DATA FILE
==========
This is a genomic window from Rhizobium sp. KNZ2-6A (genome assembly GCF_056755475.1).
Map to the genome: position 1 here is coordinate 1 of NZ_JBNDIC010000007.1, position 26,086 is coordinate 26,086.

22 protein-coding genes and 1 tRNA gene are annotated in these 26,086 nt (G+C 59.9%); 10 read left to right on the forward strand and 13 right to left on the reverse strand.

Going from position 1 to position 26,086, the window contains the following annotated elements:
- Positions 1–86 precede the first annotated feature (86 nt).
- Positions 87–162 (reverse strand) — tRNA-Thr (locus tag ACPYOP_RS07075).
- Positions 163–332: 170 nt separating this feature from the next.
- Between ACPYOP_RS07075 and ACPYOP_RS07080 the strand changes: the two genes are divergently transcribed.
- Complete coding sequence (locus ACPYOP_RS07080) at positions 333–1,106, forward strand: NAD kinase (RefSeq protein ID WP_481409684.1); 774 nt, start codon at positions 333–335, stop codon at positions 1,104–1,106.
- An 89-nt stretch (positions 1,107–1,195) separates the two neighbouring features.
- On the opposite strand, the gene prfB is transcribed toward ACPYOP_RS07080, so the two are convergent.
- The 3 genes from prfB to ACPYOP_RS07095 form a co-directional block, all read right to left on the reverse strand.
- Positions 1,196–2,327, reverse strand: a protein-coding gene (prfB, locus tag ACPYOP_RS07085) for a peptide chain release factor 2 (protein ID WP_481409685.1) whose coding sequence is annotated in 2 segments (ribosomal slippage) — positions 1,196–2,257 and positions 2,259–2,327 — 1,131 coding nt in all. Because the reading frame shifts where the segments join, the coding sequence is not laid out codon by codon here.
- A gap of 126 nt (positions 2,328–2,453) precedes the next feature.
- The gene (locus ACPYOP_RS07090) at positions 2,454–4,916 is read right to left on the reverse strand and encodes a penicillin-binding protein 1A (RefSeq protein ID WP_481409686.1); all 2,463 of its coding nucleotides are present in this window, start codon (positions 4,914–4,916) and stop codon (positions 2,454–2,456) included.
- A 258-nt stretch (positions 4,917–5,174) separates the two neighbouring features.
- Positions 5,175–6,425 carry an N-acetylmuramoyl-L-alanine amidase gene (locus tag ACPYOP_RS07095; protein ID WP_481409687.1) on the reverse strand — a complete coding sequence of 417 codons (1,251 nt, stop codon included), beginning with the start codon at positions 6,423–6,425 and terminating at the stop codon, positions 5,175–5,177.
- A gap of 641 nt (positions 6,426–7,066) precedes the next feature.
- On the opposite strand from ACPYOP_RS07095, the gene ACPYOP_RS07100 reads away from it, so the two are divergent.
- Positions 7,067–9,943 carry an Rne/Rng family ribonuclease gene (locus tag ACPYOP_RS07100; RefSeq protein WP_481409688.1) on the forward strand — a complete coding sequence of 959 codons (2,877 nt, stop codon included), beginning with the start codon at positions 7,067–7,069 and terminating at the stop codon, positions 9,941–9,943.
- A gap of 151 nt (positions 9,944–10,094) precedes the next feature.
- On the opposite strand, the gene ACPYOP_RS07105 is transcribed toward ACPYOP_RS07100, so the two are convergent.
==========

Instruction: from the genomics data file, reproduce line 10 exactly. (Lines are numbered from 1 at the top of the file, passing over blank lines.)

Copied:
- An 89-nt stretch (positions 1,107–1,195) separates the two neighbouring features.